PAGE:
Celebs + Causes = Frequently Opportunistic.
Matt Damon + Save Our Schools = Dead Sexy.
This weekend, Massachusetts’ favorite son (admit it, no one chooses Affleck when Damon is on the table) marched in Washington at the Save Our Schools rally. His mother was a teacher. His speech articulates really well my own feelings about my very high-end, very affluent public education:
“As I look at my life today, the things that I value about myself, my imagination, my love of acting, my passion for writing, my love of learning, my curiosity, came from the way that I was parented and taught. And none of these qualities that I just mentioned, none of these qualities that I prize so deeply, none of these qualities that have brought me so much joy, that have made me so successful professionally, none of these qualities that make me who I am can be tested.”
Also, his mom sounds like a badass. Her response to administrators who wanted to test Damon, ‘My kid ain’t taking that. It’s stupid, it won’t tell you anything and it’ll just make him nervous.’
This is why that Alfie Kohn essay was so damn good; it pinpointed how convoluted our benchmarks have become. We think we’ve succeeded if students can pass a test that we wrote, and then taught them exactly how to pass. We will have actually succeeded when students graduate high school with adaptable skills, an inquisitive attitude, and the desire to keep learning on the job (which is what most of us have to do anyway). Raising test scores is all well and good, but test scores aren’t enough to promise kids that we’ve prepared them for the “real world.”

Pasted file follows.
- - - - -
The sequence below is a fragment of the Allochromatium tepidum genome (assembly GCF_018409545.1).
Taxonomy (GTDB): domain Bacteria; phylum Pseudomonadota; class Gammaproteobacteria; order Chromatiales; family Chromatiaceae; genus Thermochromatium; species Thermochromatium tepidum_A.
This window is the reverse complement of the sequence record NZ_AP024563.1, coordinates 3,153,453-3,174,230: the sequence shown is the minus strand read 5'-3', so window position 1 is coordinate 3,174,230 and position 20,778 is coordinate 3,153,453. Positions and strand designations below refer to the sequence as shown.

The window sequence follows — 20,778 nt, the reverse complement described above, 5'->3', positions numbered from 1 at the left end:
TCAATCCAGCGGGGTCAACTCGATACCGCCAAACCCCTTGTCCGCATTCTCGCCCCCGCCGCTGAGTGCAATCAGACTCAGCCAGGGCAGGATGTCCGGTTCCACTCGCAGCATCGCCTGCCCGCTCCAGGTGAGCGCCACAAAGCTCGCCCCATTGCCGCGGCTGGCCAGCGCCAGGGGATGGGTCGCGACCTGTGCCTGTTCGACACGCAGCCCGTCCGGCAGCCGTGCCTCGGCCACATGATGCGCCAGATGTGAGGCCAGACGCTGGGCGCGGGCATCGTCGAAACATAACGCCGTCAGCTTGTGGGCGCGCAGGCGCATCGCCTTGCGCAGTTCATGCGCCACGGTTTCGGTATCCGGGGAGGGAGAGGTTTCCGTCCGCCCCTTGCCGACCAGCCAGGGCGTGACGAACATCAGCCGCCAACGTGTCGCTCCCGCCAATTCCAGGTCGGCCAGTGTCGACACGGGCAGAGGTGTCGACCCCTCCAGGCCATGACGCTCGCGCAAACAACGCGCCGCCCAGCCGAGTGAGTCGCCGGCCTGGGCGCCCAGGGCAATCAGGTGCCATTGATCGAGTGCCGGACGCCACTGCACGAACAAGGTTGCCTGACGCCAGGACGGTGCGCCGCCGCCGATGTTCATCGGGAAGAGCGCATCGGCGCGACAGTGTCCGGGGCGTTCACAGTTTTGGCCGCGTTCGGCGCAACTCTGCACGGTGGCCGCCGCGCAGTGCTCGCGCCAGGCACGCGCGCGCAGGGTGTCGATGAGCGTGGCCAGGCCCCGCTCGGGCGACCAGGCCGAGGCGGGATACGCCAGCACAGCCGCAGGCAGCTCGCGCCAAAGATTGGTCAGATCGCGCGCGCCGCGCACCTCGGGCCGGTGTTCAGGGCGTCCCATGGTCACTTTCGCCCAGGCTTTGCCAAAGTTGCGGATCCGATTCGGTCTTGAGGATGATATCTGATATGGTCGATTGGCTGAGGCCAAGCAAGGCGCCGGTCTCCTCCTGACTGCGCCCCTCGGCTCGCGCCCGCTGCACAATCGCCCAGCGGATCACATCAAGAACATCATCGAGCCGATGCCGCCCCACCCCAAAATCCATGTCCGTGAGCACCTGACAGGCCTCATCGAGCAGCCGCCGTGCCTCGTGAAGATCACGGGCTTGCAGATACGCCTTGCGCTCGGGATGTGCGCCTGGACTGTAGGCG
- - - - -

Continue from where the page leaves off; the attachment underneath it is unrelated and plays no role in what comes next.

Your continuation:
It’s incredibly hard to measure imagination, creativity, curiosity, problem-solving, ambition, teamwork, especially on a macro scale. But it’s these skills that make for successful adults in the fast-paced, constantly-changing economy we live in. Too much emphasis on rote memorization, ask-and-answer drills and fill-in-the-blanks detract from classroom time that teachers need to stimulate the real learning.
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